One-time war photographer Andrew Christensen, the main character in this debut novel, now takes portraits of willing customers who enter the cab he drives around Toronto. Andrew’s mother, Ella, has just died of cancer, and his father, Gregory, cracking under the stress, uncharacteristically assaults a stranger in a bowling alley. Andrew’s marriage – the result of an unplanned pregnancy – is also facing difficulties. On the day of his mother’s viewing, Andrew’s old flame, an actress named Sarah Turlington, unexpectedly shows up. Their passion is instantly rekindled, and the two fall into bed, despite the fact they are both married.
The novel’s other thread follows Andrew’s best friend Zakhariye, a Somalian immigrant who is the managing editor of a literary magazine. Zakhariye’s problems are not unlike Andrew’s: less than a year ago, a car accident killed his young son and severely injured his wife. The aftermath has put stress on their relationship and caused Zakhariye to question the job he has worked at for seven years.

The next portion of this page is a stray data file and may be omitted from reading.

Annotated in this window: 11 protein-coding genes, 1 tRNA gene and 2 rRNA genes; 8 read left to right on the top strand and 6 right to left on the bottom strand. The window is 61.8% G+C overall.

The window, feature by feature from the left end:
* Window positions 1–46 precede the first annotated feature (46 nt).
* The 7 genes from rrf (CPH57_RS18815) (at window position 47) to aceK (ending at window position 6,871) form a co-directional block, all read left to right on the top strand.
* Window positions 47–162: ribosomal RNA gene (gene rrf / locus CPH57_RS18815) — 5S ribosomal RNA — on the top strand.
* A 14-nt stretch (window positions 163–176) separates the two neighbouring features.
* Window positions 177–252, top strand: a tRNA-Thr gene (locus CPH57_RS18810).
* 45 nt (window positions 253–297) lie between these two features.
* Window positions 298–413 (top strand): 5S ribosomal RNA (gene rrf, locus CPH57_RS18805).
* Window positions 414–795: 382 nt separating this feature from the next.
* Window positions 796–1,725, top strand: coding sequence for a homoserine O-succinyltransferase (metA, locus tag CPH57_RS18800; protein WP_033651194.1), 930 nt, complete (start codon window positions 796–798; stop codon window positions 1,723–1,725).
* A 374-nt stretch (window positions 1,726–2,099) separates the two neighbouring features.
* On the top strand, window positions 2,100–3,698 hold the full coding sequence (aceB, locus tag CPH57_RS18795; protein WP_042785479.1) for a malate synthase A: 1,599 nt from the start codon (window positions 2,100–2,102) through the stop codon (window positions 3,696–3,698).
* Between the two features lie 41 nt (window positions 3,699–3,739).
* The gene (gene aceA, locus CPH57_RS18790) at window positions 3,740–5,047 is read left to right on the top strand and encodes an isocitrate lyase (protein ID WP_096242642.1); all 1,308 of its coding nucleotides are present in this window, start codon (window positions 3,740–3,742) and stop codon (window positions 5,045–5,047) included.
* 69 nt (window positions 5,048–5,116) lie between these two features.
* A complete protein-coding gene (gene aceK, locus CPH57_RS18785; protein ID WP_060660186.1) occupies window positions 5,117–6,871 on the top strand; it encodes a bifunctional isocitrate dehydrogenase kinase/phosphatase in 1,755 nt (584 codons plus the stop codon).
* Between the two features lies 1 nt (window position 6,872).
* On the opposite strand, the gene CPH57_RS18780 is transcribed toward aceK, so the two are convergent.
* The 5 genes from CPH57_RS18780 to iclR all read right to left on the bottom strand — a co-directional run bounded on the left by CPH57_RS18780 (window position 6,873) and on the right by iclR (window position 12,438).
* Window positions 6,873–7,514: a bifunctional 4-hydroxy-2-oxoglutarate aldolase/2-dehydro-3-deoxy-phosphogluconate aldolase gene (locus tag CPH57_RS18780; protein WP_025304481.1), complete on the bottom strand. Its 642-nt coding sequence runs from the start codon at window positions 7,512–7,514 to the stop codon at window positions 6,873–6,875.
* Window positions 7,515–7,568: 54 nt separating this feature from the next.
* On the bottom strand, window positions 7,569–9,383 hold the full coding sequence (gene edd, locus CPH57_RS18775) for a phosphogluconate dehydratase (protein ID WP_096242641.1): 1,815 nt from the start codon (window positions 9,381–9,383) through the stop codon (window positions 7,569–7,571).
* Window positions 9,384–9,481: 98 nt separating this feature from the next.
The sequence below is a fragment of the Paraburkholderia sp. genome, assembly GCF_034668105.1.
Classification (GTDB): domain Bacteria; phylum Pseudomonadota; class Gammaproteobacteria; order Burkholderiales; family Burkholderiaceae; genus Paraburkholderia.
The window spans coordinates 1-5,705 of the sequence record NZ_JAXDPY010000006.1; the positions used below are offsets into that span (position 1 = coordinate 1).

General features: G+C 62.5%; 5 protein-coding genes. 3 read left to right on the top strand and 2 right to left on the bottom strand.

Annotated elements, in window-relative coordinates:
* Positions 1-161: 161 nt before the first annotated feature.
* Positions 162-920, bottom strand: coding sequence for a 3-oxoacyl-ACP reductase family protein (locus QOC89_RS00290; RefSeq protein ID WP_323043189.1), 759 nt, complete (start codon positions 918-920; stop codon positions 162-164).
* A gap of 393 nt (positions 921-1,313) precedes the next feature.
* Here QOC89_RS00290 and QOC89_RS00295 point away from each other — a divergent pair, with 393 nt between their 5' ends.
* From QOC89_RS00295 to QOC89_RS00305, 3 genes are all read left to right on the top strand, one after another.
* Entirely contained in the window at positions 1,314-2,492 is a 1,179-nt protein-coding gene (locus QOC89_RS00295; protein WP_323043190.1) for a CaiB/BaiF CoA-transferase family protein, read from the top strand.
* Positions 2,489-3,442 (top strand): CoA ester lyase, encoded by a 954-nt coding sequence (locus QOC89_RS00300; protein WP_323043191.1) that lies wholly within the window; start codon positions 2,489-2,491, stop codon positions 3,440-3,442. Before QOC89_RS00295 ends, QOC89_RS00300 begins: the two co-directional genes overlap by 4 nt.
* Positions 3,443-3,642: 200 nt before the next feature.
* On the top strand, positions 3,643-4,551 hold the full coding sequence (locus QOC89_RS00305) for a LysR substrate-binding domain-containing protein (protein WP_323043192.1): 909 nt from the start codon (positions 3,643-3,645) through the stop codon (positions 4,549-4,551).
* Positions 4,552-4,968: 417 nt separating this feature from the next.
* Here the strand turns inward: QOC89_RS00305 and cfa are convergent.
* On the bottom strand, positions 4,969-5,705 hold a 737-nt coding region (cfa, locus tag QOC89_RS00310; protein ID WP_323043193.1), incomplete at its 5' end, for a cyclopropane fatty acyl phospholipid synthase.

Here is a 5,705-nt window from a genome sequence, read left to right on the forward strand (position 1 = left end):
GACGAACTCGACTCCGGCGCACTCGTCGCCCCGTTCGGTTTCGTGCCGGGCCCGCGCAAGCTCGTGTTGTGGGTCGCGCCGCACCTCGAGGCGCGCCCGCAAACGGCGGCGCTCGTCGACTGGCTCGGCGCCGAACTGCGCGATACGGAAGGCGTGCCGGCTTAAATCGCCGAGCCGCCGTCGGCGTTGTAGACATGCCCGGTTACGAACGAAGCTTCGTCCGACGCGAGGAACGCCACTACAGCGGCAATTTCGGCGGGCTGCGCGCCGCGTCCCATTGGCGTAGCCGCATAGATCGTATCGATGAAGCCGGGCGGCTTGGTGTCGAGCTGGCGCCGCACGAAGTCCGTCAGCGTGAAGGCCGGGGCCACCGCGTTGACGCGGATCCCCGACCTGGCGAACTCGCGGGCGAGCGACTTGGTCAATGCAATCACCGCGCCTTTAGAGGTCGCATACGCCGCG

Santur’s writing employs frequent, careless repetition of nouns and phrases, while jerky, impulsive characters are prone to sudden, histrionic outbursts of all-caps swearing. Bothersome details abound. Ella, Sarah’s acting coach for five years, was her “magnificent teacher, supporter and encourager.” Sarah has intended to call her mentor all week, yet her rather unusual name – Ella Kotsopoulos Christensen – does not register when Sarah reads it in the obituaries. Gregory meets with a salesman in the “home renovation section” of Home Depot and “decides to start on the garden” in December.
These seemingly trivial things add up to one big mess: Santur is throwing a pot of undercooked spaghetti against a wall in the hope that a single strand will stick. He cannot expect his readers to care when he appears to care so little himself.